The Independent Student Newspaper of St. John's University

The Torch

The Independent Student Newspaper of St. John's University

The Torch

The Independent Student Newspaper of St. John's University

The Torch

Film series shows new side of revolution

Members of the Women’s and Gender Studies Program gathered with students and professors for a discussion centered on three films from female filmmakers portraying their envisions of the Arab world emerging from the revolutionary times of the Arab Spring.

On April 19, Heba Khalil, a government and politics graduate student, presented clips of three out of eight films that debuted at the “8 Arab Women Filmmakers Festival,” a recent film festival in Berlin.

Although the films were created by women, not all were based on women’s issues, yet Khalil felt that their voices need to be heard and not ignored.

“They’re not that different from other women around the world making a change,” Khalil said.

The Arab Spring is a revolution which began late 2010 involving various protests and demonstrations stirring up in Arab countries such as Tunisia, Egypt, Libya and Yemen.

The first film, directed by Marwa Zein from Sudan, titled “A Game,” brings its audience to take a closer look on what it is to be a woman and divorced in the Arab world.

After the audience watched a clip of a daughter playing a game in which she switched roles with her mother and in the end showing her mother the mistakes she is making, Khalil engaged in a moment of questions and comments.

As each student and professor gave their opinions and reactions, the other clips were shown. “Neither Allah, Nor Master” and “The Kingdom of Heaven” were the next two clips that captured the idea of a fight for secularism in the Arab world and accounts from women on the effects of Palestinian and Israeli conflict on Lebanon, where nothing of the Arab Spring happened.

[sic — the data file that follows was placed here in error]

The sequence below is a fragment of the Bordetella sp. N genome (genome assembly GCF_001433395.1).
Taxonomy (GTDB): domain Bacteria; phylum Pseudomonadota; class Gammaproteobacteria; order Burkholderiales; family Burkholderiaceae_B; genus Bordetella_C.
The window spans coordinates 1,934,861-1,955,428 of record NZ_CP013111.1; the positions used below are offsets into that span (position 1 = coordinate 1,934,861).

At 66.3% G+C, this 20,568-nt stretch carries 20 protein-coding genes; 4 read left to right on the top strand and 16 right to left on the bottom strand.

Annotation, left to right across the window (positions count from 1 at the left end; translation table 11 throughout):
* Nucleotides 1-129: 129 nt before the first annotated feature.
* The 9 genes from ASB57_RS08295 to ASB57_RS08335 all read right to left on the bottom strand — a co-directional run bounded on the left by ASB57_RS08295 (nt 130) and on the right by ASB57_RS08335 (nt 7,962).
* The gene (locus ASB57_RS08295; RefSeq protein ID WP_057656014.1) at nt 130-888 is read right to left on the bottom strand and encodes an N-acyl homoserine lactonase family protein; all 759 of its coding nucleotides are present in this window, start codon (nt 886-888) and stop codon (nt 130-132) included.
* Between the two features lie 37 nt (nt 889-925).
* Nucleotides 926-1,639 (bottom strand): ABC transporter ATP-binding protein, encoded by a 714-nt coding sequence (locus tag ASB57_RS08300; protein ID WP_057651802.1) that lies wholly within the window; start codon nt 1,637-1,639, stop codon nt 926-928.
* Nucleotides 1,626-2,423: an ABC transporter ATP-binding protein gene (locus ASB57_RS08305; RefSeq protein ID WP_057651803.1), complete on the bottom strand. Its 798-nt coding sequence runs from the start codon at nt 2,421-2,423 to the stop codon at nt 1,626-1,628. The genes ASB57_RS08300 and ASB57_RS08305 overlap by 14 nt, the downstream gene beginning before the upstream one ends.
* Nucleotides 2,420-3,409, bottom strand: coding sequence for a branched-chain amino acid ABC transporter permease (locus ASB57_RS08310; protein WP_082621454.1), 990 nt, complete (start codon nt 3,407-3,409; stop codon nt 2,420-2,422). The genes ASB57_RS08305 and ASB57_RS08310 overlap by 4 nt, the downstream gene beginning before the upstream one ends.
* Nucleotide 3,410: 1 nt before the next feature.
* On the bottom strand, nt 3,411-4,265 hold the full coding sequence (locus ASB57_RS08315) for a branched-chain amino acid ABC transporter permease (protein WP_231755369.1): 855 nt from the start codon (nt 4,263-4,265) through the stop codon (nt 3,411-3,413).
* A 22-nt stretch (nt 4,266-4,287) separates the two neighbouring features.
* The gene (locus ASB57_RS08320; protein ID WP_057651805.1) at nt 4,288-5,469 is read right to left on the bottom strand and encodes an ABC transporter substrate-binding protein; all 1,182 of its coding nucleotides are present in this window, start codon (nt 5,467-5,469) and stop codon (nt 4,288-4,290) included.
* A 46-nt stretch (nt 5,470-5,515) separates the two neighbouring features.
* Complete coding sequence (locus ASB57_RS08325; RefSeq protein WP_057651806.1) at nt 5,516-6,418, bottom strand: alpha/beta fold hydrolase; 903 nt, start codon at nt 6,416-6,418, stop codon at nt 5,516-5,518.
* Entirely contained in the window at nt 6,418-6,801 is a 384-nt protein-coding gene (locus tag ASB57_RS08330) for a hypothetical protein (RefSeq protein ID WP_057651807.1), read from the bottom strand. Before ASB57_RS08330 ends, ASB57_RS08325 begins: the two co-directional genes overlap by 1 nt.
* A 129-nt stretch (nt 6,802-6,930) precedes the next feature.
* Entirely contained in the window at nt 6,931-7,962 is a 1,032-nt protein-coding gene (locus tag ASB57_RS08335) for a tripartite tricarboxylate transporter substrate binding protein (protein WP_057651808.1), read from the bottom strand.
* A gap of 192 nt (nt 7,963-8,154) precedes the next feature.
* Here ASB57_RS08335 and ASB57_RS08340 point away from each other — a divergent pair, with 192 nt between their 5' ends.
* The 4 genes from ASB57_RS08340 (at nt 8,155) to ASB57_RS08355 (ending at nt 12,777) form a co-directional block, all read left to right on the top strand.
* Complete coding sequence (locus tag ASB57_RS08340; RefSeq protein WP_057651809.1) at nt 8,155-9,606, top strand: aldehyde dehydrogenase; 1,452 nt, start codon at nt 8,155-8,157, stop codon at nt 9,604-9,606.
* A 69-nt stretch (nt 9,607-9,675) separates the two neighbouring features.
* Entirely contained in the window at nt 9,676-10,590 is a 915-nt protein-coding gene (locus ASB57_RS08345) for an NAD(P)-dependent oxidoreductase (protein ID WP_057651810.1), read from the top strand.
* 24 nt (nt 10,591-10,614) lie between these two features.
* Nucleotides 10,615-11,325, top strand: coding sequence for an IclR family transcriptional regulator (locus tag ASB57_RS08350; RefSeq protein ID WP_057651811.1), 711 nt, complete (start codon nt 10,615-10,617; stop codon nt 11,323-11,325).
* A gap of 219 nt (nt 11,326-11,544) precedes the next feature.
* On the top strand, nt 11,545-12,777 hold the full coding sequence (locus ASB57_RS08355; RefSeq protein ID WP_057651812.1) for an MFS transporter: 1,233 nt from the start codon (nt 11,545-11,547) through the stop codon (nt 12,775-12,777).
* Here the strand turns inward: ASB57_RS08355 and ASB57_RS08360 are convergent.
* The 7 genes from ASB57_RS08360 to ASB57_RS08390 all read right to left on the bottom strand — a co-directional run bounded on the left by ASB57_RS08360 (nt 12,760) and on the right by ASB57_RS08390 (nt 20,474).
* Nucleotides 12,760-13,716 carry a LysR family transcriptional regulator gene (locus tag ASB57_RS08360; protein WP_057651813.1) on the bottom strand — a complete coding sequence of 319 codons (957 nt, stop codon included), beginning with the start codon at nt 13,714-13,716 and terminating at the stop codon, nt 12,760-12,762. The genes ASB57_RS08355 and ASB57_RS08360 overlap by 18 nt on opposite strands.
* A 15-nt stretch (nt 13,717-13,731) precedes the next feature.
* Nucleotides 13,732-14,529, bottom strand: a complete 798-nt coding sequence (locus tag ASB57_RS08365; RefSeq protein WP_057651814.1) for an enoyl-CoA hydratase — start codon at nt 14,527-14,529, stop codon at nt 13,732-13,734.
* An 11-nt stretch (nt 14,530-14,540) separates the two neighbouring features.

“I hope they got the idea that Arab women are involved,” Khalil said. She hoped that the presentation of the films and the discussions afterward serves as both a call for exposure and also a source of enjoyment.

Misbah Hyder, a junior government and politics student, said she really enjoyed being able to give her input and be surrounded by a dynamic discussion of such an event like the Arab Spring.

“I think this issue is really important and in the American media it is not really highlighted. It was nice to see what everyone else was thinking about,” she said.

Rameez Farooqui, government and politics graduate student, said he has studied about Arab Spring before but never talked about the gender and social issues involved in it.

He felt the discussion brought our ideas and issues surrounding all different aspects and concerns.

“It gave a good spectrum of the different issues of what people are talking about in the Arab world,” he said.

Believing she works as an example that outspoken Arab women do exist in real life, Khalil hopes her audiences sees her as such.

She hopes to expand in her academic work and artwork in where she can bring a connection between government and social issues and the arts. “I hope it inspired people to have a political vision on some things,” she said.

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